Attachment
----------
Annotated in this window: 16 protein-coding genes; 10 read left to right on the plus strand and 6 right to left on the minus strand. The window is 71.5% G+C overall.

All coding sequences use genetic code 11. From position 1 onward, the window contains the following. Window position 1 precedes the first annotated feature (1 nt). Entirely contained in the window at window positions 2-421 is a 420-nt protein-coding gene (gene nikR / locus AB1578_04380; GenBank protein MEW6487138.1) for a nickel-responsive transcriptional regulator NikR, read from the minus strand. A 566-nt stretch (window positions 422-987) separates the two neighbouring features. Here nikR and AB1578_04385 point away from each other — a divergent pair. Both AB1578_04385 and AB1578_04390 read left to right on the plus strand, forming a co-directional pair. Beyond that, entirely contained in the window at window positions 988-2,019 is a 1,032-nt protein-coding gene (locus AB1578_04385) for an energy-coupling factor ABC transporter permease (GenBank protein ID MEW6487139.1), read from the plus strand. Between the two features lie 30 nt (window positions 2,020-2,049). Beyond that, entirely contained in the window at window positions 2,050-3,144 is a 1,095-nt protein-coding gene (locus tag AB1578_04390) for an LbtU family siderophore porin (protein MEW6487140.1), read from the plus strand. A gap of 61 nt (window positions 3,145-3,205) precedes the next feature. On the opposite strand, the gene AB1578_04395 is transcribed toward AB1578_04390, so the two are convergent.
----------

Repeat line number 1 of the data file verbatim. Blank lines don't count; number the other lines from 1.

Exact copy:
Annotated in this window: 16 protein-coding genes; 10 read left to right on the plus strand and 6 right to left on the minus strand. The window is 71.5% G+C overall.